One of the biggest breakthroughs I experienced early in my freelance career was the realization that I needed to charge per project, not by the hour. Simply put, charging by the hour hurts the most talented people because they happen to be good and work faster.
Besides, clients love a quicker turnaround and ultimately want a great end product. So, along with the fact that charging by the hour undervalues the expertise and efficiency of freelancers, here are some other reasons why moving away from hourly rates might be beneficial for you:
Charging based on the value of the service provided rather than time spent allows freelancers to capture the true worth of their expertise. Clients pay for the outcome and the value they receive, not for the time it takes to accomplish the task.
With experience, freelancers often become more efficient at what they do. Charging by the hour may penalize them for being efficient, as they can accomplish tasks more quickly due to their expertise.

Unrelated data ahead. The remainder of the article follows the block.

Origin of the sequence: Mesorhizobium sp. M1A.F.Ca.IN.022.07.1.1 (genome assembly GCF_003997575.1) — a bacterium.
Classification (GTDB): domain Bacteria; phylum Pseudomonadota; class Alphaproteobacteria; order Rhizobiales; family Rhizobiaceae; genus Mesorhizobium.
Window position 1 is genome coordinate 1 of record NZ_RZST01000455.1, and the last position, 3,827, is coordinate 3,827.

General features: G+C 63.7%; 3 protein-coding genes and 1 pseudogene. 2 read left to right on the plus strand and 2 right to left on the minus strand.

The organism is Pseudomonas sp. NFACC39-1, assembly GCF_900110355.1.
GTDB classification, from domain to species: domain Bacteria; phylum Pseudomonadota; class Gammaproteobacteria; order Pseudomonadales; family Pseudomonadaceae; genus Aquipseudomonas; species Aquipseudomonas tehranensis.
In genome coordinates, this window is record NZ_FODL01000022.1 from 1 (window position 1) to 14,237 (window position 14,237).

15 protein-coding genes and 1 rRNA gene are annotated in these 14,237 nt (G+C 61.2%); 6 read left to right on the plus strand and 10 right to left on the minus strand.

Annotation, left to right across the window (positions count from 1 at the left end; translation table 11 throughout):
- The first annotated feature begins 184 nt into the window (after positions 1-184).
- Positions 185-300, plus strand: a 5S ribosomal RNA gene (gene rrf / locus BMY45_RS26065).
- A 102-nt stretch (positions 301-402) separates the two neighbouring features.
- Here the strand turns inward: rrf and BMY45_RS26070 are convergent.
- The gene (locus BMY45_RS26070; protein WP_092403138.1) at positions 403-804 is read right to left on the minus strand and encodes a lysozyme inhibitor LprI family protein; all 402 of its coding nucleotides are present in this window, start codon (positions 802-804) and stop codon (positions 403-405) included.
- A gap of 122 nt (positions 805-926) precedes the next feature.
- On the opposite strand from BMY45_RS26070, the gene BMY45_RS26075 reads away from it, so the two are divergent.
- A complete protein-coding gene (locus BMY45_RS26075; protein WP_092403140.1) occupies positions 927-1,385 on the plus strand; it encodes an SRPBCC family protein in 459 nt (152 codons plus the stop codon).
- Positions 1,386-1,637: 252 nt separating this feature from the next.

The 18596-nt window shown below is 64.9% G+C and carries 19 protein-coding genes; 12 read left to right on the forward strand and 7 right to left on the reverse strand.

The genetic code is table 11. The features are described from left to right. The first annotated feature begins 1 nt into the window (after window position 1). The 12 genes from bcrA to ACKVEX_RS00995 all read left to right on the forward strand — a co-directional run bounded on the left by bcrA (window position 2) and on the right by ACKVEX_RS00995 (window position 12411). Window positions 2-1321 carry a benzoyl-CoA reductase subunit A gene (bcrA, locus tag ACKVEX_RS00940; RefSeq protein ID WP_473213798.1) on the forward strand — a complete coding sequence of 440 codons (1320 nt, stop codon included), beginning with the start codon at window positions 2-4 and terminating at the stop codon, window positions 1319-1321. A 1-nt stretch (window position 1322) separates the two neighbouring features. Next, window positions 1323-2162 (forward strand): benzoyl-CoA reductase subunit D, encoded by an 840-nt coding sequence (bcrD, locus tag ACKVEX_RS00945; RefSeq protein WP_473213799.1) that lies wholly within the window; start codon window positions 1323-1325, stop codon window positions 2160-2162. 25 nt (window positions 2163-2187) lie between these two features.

Hourly rates don’t necessarily align the incentives of the freelancer with the client. Charging for value encourages freelancers to focus on delivering high-quality outcomes that satisfy the client’s needs.
Project-based pricing can potentially increase earnings. If a freelancer can deliver high value in a shorter amount of time, they might be able to take on more projects and increase their overall income.
However, it’s important to note that the transition from hourly rates to project (or value)-based pricing requires clear communication, accurately understanding the client’s needs, scoping projects effectively, and sometimes requires a track record of delivering value. It might not be suitable for all types of freelance work or in all client relationships, but it should be a model to consider in your future.